Having struggled in the first phase of Central American qualifying, the Ticos booked their place in Brazil with games to spare after beating the USA 3-1 in September and following it up with a 1-1 draw in Jamaica. It could have been so different for Jorge Luis Pinto and his team had they not earned a hard-fought 1-1 in El Salvador back in October 2012 with their passage through the third round in doubt after back-to-back defeats against Mexico. As it turned out, it was the Mexicans who almost missed out after dropping four points against Costa Rica in the final phase including a 2-1 defeat in the final game that looked to have sealed their fate. The Costa Rican’s campaign will probably be best remembered for a bizarre 1-0 defeat to the US in blizzard conditions in Colorado, making the victory in the return so very sweet.
Costa Rica’s qualification was largely based on a defence that only conceded seven goals in the final group and much of that was due to the exploits of their goalkeeper. Navas has risen to prominence in La Liga this season for his form at Levante, particularly after holding Barcelona to a 1-1 draw at the Ciutat de València in January. His career began at Deportivo Saprissa, where he was the on the receiving end of a Peter Crouch brace for Liverpool in a 3-0 Club World Cup defeat in 2005. Facing Suárez et al in Brazil, he will need to be at his best if his country are to cause a shock.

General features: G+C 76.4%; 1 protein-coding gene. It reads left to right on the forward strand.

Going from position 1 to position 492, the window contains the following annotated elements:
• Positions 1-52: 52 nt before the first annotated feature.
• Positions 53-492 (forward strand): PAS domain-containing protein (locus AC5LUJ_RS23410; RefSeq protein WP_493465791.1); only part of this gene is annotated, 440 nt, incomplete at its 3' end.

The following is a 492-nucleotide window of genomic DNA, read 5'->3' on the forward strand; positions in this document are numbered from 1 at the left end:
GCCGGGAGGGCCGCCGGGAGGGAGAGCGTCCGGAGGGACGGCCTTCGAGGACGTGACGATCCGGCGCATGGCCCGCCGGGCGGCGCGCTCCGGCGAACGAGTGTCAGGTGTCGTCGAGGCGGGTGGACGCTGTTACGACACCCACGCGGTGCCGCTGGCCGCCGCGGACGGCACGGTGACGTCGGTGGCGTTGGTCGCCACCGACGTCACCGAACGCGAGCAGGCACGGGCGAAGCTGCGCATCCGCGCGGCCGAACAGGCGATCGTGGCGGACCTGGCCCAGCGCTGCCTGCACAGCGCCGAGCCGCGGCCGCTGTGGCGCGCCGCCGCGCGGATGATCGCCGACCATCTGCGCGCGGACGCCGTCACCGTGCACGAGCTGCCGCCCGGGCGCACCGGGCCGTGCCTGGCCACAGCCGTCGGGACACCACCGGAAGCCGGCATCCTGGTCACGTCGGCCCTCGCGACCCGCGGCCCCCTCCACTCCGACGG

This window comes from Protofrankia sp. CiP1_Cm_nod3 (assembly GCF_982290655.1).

Despite a modest club career so far that has resulted in five years in Scandinavia with Norwegian outfit Fredrikstad and then AIK in Sweden, Borges is the most important member of Pinto’s midfield and serves to link the back five with the attackers. A talented play-maker, he will probably be required to do a lot of defensive work against more illustrious opponents that will have more possession than the Ticos but his passes in transition phases ignite his side’s attacks. Scored in the 3-1 win over the USA with a diving header.